And, I guess I would hope that those who support the change in law firms (and I may well be one of them, if I thought hard enough about the issue) realize that others can disagree and still be regarded as good people who also care about the community and how it functions.

     

    That’s it.

  11. Kathie:  It is not “post-decision” yet.  If the contract negotiations fail, it will be back to the drawing board.

     

  12. David:  Ok, but is there any reason to believe the contract negotiations will fail?  Others have suggested this has “done deal” stamped on it, and I was just assuming (perhaps incorrectly) that that was true.

    1. Kathie:  The devil is in the details.  For example, I can’t imagine that Chris Hood has an extra 1000 hours a year to work on just the Northfield contract.  If he can’t give us the time, then what?   Elliot Knetsch says that he represents 6 or so other cities?  Are we going to get Mr. Knetsch every time?  Chances are quite good that neither of these folks plan on keeping office hours or having the availability that the Lampe firm had.   

      There might also be questions regarding travel time and philosophies about who the client is.

      I might be good for the negotiating committee to have a lawyer or two on the committee so that we are comparing apples to apples in the contracts.     

  13. Kathie, David L. is technically correct, but on a practical level, it’s probably a done deal.

    Randy, I agree with you that this council is committed to improving processes, and I think they’ve made good strides in that direction. However, our “new and improved” processes are not without flaws, and we need to be able to identify and correct those.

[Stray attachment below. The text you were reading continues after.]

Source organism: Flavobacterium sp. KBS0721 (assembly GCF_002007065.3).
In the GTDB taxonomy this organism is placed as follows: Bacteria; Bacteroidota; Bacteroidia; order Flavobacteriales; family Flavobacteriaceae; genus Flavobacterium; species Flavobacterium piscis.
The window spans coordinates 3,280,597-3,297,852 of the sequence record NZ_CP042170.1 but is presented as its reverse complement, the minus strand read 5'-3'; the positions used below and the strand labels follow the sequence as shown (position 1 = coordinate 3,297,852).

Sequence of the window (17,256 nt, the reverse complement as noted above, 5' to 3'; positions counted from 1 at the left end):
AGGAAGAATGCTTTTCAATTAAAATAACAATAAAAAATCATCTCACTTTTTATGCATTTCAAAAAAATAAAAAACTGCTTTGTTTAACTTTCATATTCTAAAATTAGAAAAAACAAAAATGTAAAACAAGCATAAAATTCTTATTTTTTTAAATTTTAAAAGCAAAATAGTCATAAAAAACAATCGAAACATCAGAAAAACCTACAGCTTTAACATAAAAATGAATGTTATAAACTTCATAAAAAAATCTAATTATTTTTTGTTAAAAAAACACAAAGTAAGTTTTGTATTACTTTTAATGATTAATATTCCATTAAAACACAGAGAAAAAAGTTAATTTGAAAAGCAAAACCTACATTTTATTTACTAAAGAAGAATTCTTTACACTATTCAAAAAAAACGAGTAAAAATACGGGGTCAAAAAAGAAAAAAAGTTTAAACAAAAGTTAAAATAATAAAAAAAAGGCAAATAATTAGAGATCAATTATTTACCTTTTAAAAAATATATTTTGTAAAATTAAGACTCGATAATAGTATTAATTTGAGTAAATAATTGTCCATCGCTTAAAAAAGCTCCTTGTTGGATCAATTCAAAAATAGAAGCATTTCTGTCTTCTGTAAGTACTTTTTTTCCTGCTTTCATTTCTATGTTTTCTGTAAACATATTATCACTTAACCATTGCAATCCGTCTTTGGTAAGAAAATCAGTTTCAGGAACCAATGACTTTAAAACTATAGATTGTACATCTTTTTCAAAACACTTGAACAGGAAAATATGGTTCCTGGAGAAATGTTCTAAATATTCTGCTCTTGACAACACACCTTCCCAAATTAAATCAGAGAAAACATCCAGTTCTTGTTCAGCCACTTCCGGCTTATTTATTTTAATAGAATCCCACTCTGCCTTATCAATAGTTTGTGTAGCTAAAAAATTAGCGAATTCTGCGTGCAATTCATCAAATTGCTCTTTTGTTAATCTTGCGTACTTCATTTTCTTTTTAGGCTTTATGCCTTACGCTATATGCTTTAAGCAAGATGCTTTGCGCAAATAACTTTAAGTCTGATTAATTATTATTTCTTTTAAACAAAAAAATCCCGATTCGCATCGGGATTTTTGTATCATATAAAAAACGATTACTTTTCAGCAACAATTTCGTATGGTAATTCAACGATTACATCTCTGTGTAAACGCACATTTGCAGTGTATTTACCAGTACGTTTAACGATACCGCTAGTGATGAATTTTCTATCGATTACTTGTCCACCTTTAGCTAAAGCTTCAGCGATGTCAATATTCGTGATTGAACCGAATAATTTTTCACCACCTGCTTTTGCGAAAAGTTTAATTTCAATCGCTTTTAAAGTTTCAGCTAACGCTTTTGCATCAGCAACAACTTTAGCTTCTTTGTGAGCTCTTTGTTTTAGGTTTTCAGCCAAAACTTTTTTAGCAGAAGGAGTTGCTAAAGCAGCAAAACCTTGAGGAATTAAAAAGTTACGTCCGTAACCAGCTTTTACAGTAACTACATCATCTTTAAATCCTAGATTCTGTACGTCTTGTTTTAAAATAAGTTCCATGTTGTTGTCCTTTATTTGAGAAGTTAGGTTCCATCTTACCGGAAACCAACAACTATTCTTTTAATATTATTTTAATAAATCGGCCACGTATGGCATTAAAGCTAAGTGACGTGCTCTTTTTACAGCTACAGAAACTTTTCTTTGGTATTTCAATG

You said,

    By the time something gets to the point of a vote, the issues have been clarified, analyzed and the solutions have become clear(er). Down this path lies the transparency many commentators on this forum want.

    This would have been ideal. However, in this particular case issues were not clarified, nor were they analyzed, by our elected officials, and they probably should have been.

    In retrospect, it would have been preferable for the council to direct the selection committee to submit their criteria, and the proposed scoring system, for council approval. This would have provided an opportunity for our elected officials to evaluate whether the scoring proposed by city staff adequately addressed all the issues, and would have provided for public input at an appropriate time in the process.

    In addition, this particular process was not very transparent. It was difficult to see where input might have been given along the way in this process. So thought should be given to how to improve that, as well. And of course, there’s the issue of the makeup of the selection committee, but I’ve addressed that before.